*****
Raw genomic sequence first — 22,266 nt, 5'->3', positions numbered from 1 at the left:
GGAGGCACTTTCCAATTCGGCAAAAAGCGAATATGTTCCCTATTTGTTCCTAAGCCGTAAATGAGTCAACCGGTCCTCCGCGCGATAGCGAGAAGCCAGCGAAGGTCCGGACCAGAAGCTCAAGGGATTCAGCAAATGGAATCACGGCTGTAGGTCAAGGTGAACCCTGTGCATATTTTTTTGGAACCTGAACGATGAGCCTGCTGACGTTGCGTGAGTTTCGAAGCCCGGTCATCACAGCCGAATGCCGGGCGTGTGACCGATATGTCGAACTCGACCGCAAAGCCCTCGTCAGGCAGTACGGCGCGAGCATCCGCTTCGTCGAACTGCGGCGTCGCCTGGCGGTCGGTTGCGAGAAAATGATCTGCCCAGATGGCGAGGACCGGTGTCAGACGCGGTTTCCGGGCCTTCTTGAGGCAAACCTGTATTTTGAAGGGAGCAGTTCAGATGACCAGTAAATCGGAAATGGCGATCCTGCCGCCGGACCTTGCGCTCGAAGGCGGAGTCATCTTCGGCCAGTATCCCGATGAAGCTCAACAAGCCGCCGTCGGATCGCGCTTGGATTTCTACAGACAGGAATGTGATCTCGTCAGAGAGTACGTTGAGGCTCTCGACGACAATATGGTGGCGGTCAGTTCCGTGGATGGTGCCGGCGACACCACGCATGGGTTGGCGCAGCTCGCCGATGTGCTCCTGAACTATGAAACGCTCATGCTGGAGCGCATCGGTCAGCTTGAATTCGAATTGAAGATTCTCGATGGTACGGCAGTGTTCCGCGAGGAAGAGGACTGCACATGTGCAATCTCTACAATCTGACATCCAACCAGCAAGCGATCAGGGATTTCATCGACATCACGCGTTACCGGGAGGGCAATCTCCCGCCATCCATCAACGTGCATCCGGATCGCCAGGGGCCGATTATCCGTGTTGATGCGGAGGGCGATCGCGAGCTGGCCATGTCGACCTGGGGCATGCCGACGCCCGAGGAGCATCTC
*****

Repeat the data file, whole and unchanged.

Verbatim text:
Raw genomic sequence first — 22,266 nt, 5'->3', positions numbered from 1 at the left:
GGAGGCACTTTCCAATTCGGCAAAAAGCGAATATGTTCCCTATTTGTTCCTAAGCCGTAAATGAGTCAACCGGTCCTCCGCGCGATAGCGAGAAGCCAGCGAAGGTCCGGACCAGAAGCTCAAGGGATTCAGCAAATGGAATCACGGCTGTAGGTCAAGGTGAACCCTGTGCATATTTTTTTGGAACCTGAACGATGAGCCTGCTGACGTTGCGTGAGTTTCGAAGCCCGGTCATCACAGCCGAATGCCGGGCGTGTGACCGATATGTCGAACTCGACCGCAAAGCCCTCGTCAGGCAGTACGGCGCGAGCATCCGCTTCGTCGAACTGCGGCGTCGCCTGGCGGTCGGTTGCGAGAAAATGATCTGCCCAGATGGCGAGGACCGGTGTCAGACGCGGTTTCCGGGCCTTCTTGAGGCAAACCTGTATTTTGAAGGGAGCAGTTCAGATGACCAGTAAATCGGAAATGGCGATCCTGCCGCCGGACCTTGCGCTCGAAGGCGGAGTCATCTTCGGCCAGTATCCCGATGAAGCTCAACAAGCCGCCGTCGGATCGCGCTTGGATTTCTACAGACAGGAATGTGATCTCGTCAGAGAGTACGTTGAGGCTCTCGACGACAATATGGTGGCGGTCAGTTCCGTGGATGGTGCCGGCGACACCACGCATGGGTTGGCGCAGCTCGCCGATGTGCTCCTGAACTATGAAACGCTCATGCTGGAGCGCATCGGTCAGCTTGAATTCGAATTGAAGATTCTCGATGGTACGGCAGTGTTCCGCGAGGAAGAGGACTGCACATGTGCAATCTCTACAATCTGACATCCAACCAGCAAGCGATCAGGGATTTCATCGACATCACGCGTTACCGGGAGGGCAATCTCCCGCCATCCATCAACGTGCATCCGGATCGCCAGGGGCCGATTATCCGTGTTGATGCGGAGGGCGATCGCGAGCTGGCCATGTCGACCTGGGGCATGCCGACGCCCGAGGAGCATCTC